For logging on islands to be sustainable, it must adhere to clearly defined parameters that limit the impact on water quality and soil erosion, according to new research in the Solomon Islands of the southwestern Pacific Ocean.
“Saving tropical forests worldwide depends upon tighter regulation of national laws and policies, as well as local buy-in for forest management,” Stacy Jupiter, one of the study’s authors and the director of the Wildlife Conservation Society’s Melanesia program, said in a statement. “This study nicely illustrates why we need to take action now to protect the world’s remaining intact forest landscapes in order to preserve their biodiversity and important ecosystem services for people.”
The Solomon Islands has laws to protect the most sensitive areas of forest, including those 400 meters (1,310 feet) above sea level or with particularly steep slopes. But in spite of those laws, crews are still sometimes given access, write the authors of the paper in the journal Environmental Research Letters on April 17.
As part of their research, a team of scientists modeled what would happen if companies were allowed to log the forests on Kolombangara Island under several management scenarios. More than half of Kolombangara Island is forest, and no commercial logging has ever occurred there — part of the reason that it still teems with aquatic plants and animals, including several species of freshwater fish found nowhere else.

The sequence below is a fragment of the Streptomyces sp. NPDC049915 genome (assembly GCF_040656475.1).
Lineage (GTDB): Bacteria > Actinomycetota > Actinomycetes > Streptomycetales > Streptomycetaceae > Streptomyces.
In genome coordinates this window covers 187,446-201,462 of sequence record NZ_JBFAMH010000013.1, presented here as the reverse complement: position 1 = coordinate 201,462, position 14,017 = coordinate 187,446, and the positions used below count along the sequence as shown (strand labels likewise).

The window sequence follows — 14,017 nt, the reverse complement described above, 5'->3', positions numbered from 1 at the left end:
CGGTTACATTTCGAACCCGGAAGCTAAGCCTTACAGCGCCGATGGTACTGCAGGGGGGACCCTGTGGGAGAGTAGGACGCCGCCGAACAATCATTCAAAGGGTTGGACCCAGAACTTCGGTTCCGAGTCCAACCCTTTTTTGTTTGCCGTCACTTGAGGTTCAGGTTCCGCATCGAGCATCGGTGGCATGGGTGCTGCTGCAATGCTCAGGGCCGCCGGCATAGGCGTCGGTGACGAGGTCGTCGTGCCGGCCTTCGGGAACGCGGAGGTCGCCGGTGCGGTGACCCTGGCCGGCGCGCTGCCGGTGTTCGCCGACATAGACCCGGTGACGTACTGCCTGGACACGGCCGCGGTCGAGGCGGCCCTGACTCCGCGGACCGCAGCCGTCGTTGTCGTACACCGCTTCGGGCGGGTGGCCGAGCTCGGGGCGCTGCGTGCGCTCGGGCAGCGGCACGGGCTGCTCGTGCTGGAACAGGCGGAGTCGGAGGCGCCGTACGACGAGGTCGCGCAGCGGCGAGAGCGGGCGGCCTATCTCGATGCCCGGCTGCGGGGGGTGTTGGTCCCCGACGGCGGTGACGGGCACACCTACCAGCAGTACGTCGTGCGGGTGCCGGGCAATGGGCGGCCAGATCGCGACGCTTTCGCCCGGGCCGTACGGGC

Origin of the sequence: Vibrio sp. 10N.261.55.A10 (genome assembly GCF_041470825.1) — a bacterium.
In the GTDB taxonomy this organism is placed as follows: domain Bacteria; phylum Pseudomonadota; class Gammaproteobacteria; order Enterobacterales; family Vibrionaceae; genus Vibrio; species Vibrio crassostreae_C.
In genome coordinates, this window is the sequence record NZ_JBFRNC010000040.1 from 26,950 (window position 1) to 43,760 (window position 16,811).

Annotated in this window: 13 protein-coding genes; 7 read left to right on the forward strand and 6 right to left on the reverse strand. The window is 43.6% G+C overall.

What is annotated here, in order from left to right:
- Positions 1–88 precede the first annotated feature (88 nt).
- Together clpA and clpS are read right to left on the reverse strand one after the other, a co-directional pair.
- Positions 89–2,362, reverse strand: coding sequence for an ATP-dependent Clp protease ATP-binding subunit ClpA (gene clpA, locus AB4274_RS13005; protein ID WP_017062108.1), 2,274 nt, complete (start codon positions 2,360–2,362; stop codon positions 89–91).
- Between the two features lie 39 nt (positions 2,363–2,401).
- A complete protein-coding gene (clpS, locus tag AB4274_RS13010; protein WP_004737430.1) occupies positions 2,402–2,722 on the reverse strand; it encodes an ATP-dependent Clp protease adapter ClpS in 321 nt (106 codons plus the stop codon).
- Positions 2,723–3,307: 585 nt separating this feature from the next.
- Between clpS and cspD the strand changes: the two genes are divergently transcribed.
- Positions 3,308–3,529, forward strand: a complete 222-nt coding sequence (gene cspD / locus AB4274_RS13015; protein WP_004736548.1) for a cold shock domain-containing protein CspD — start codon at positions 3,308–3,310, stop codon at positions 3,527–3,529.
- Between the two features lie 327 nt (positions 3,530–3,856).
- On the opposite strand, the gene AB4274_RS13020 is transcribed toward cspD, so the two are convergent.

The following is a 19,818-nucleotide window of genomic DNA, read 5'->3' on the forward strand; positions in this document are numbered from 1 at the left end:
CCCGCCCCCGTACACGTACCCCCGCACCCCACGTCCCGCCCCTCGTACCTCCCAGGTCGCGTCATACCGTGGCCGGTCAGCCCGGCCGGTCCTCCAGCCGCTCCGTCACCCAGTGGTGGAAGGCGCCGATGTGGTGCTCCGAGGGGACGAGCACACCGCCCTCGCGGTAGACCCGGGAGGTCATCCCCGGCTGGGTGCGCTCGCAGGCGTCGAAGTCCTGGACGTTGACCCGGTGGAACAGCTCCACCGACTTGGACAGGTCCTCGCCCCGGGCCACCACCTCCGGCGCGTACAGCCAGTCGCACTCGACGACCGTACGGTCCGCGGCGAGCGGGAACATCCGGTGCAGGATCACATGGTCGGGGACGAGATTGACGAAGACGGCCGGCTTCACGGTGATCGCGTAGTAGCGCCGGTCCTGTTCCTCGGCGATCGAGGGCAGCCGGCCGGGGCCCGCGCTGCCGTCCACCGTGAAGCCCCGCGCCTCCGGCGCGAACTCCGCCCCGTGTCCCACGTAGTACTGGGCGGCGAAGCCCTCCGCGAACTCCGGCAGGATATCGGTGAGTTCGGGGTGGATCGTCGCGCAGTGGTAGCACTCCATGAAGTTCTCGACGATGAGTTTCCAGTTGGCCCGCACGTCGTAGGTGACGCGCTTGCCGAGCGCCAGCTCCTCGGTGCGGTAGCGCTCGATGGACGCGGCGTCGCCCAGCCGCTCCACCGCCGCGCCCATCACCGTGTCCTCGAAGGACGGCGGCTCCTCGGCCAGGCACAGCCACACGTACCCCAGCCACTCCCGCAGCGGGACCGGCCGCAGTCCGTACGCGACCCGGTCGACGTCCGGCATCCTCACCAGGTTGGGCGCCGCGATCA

“When land-clearing extent reached 40 percent in our models, international standards for safe drinking water were exceeded nearly 40 percent of the time, even if best practices for logging were followed,” Amelia Wenger, an ecologist at the University of Queensland in Australia and the paper’s lead author, said in the statement. “Loss of the upland forest will compromise local access to clean water essential for drinking, bathing, and household washing.”
To protect this critical area, a group of indigenous landholders called the Kolombangara Island Biodiversity Conservation Association is working to get intact forests higher than 400 meters designated as a national park. Ferguson Vaghi coordinates the association, which aims to protect the natural resources on Kolombangara Island as well as to look out for the social and economic interests of local communities. It currently looks after a 194-square-kilometer (75-square-mile) reserve of the island’s high-elevation forests.
“Previously people in Solomon Islands made decisions about logging from a selfish economic perspective,” he said in the statement. “This study highlights that we also need to consider the impacts to the downstream environment.”